Taliban's bizarre reason to ban beauty salons in Afghanistan

The ruling is the latest curb on the rights and freedoms of Afghan women

AFGHANISTAN-CONFLICT/ File: Afghan women learn how to read the Koran in a madrasa or religious school in Kabul, Afghanistan, October 8, 2022 | Reuters

The Taliban on July 5 banned beauty salons and ordered that all beauty and hair salons be shut down. The militant group governing the country, on Friday, gave a bizarre reason for the decision. They said the salons were banned because they offered services forbidden by Islam and caused economic hardships for grooms' families during wedding festivities, the Taliban have said. As per custom, the groom's family is required to pay for the pre-wedding salon visit by the bride and her close female relatives 

Taliban's decision to impose a ban on beauty salons drew concerns from international officials worried about the impact on female entrepreneurs.

The ruling is the latest curb on the rights and freedoms of Afghan women and girls, following edicts barring them from education, public spaces and most forms of employment. Women have even been banned from working for the United Nations. 

Sadiq Akif Mahjer, the spokesman for the Taliban-run Virtue and Vice Ministry, on Thursday, said, services provided in salons, like eyebrow shaping, the use of other people's hair to augment a woman's natural hair and the application of makeup, which would interfere with the ablutions required before offering prayers, went against Islam.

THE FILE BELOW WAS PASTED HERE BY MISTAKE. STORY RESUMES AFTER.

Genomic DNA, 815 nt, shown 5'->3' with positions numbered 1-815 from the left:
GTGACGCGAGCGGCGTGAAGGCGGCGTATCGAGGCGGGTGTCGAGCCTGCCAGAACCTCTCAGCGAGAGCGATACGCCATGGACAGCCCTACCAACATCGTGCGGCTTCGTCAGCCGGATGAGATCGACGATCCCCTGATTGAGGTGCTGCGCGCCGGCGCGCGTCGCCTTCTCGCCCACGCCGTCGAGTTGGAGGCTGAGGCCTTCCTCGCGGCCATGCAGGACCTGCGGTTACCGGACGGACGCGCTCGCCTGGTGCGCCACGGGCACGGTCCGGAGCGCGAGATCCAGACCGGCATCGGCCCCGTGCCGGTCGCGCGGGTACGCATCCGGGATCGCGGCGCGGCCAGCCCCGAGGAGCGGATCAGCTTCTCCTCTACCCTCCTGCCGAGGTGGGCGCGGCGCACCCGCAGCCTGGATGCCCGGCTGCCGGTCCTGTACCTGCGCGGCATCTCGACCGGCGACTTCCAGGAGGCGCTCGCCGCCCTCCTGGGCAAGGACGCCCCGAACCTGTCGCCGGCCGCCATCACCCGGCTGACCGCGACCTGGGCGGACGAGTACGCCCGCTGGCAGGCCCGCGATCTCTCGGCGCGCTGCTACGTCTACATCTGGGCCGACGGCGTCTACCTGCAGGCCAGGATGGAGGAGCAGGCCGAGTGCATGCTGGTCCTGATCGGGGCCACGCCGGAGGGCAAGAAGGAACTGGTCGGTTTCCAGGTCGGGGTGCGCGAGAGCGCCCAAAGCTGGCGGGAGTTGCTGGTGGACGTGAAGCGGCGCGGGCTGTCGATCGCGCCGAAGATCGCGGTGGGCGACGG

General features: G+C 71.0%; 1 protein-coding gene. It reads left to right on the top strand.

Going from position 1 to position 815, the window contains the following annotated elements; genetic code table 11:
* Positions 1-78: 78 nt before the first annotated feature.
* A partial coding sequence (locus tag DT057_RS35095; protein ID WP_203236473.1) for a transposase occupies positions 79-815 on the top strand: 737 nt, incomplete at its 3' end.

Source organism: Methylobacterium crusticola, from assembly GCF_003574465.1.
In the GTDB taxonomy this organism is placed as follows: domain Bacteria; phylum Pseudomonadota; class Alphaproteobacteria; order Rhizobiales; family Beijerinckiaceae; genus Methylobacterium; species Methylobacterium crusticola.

According to a report by Khaama Press, over 60,000 women are on the verge of losing their jobs after the Taliban ordered the shuttering of beauty salons. Several women makeup artists are protesting the ban. They have requested for the order to be rescinded. 

"More than 12,000 women's beauty salons are active all over Afghanistan and all of them are women," Tolo News quoted Nadia Sultani, a makeup artist. "Women's beauty salons are the women's area. The head of every beauty salon is a woman. When a woman is working in a women's beauty salon, that is due to hardship and poverty," Raha Hassani, another makeup artist stated.

Since the Taliban took power in August 2021, they have passed about 51 edicts against women, including restricting their presence on social media.

A report to the UN's Human Rights Council last week by Richard Bennett, the special rapporteur on the situation of human rights in Afghanistan, said the plight of women and girls in the country "was among the worst in the world."

-- With PTI inputs

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